Phase 2 - Assessing for Maladjusted Schema and Trauma
Different Types of Schema
Mindfulness and the practice of Radical Acceptance of our emotional experience supplant our maladjusted coping modes and set the stage for schema healing. Instead of trying to escape or “correct” our inner experience we observe and accept it. We learn through mindfulness meditation and zazen to stay tuned-in to our authentic state of being. This state of being is formed by the suspension of self-appraising and the relinquishment of being judgmental. We radically accept our experience without question. The spirit of acceptance is a courageous act which opens the door to understanding.
Surrender (resignation) to the Defectiveness Schema – Surrendering fulfills the schema
The following is a case study which shows how mindfulness interrupts schema-driven behavior. Though surrender is not necessarily the most common coping mechanism, understanding how it works provides us a clear view of schema activity and their negative potentials. A schema reaction (a.k.a. schema attack) occurs when the troubling thought or distressing impression is responded to in a way that validates and reinforces it. You have understood from Phase I that this can happen in several ways—avoidance, over-compensation and surrender.
Chuck was a successful writer of thirty-eight year of age with a chronic sense of being inadequate. This was the core of his anxiety. The sense of insufficiency interfered with his efforts to establish a lasting loving relationship. He complained that he would become bored with his steady girlfriends after four to six months. The resulting breakups disappointed both him and his intimate partners.
His core emotional wound developed from a strained relationship with his father who for many years firmly believed that his son was incompetent. Chuck’s father was a builder with aptitudes in mechanics, spatial relations and geometry. Chuck had little of these aptitudes and endured unflattering and invalidating criticisms from his father who tended to present himself as larger than life. As much as Chuck wanted to be interested in mechanics, he was not inclined. His aptitudes lay in the conceptual world. Though he blossomed professionally into a well-paid writer, the presence of a Defectiveness Schema continued to daunt him. Why his symptoms turned to boredom however had more to do with a kind of obsession that developed directly from his fear of being inadequate.
Chuck became addicted to proving his adequacy by being impressive—by being bigger than life. He ironically started behaving like his father. He would become apathetic with his relationships because his girlfriends would eventually get to know the real Chuck rather than the impressive Chuck. He could not be dazzling anymore. Chuck was in a life trap, a pattern of suffering, forming from his maladjusted coping modes that drove his behavior: “I must be impressive; I must prove myself, I’ll show you; I’m special” were his internal mantras. Ironically Chuck’s father probably had the same “I’ll Show You” coping mode in his own complex. Plus, his misguided perception of his son as incompetent suggested that Chuck senior also had Defectiveness Schema. In other words Chuck Senior had an apprehensive fear that he could not produce a son who was whole and well. Thus there was likely a direct transmission of a schema complex from parent to child. Chuck like his father unconsciously sought to be exceptional rather than be at peace. He was an emotionally wounded man fixated on a past emotional conflict. Getting interested and looking at thoughts and feelings revealed what was going on. Chuck, like his father before him, habitually over-compensated for a sense of being inadequate.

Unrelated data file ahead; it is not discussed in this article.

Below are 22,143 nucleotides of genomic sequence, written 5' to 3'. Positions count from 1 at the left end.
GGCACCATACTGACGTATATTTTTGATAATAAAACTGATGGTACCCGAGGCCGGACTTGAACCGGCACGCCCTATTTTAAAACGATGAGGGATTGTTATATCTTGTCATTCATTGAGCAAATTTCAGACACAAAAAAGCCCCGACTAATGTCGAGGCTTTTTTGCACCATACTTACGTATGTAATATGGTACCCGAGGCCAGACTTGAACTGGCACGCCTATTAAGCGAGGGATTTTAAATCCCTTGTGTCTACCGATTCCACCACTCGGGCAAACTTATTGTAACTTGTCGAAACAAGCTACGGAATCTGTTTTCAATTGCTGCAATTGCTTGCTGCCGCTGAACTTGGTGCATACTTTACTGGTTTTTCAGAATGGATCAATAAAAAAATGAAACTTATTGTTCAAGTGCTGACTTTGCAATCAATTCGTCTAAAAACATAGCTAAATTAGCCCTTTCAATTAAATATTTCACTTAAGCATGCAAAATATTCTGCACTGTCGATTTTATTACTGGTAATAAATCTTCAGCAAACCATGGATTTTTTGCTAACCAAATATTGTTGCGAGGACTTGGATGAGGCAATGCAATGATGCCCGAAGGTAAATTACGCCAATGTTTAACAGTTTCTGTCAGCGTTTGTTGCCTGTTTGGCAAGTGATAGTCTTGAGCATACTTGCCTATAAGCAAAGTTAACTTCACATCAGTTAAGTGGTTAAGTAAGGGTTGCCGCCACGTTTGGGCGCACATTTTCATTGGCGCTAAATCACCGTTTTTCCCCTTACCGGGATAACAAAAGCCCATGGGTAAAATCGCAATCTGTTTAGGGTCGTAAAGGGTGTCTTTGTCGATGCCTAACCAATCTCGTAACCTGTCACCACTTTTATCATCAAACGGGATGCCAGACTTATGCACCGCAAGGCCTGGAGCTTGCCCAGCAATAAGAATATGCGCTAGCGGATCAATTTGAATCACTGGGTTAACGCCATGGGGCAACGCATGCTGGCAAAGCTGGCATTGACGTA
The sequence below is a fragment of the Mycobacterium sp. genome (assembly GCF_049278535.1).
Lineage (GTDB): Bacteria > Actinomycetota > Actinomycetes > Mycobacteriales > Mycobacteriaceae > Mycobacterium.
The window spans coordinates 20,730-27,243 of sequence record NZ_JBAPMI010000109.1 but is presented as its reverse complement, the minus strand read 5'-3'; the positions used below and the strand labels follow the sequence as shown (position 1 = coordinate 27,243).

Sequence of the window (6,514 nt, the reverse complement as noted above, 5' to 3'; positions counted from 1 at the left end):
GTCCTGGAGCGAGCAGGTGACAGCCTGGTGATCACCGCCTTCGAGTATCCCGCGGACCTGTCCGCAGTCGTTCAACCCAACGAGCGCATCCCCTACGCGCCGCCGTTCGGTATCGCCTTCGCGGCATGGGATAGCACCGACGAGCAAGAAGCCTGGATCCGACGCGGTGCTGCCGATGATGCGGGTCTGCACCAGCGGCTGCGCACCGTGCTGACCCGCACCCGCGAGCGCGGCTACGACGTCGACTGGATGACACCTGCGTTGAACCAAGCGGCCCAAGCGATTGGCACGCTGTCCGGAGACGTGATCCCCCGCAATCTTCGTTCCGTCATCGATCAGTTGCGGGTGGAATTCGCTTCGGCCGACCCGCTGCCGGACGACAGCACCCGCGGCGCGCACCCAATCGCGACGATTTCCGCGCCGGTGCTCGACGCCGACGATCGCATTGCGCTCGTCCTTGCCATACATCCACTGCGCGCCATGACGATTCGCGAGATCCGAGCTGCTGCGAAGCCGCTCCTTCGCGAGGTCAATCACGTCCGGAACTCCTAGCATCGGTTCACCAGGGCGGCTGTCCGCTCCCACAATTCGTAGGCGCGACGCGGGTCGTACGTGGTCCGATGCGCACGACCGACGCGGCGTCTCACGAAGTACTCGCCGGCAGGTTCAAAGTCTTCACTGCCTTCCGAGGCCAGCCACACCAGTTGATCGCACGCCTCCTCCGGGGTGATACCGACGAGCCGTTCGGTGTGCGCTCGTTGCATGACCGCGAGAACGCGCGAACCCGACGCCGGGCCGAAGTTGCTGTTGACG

The healing process is complicated by the “addiction” to the coping mode. As we see with Chuck, the sweet fantasy of redemption from humiliation can be alluring and arousing. The ideal of being impressive can function like a stimulant and may well have neurochemical equivalents within the body. In other words the activated maladjusted coping may release particular neurotransmitters, steroids or peptides that condition the body and mind. The process of change is not always simple. But it is nature’s job and not our own. We do our part and nature does the rest.
Schema healing and anxiety reduction depends upon becoming present to our mental events. Emotional wounds resonate in the present moment because they are attached to our memory. They do this because we are mentally sound not because we are mentally defective. Schema and our traumatic impressions are very real. We are wise to accept their presence. We must learn to prevent them from disorienting us.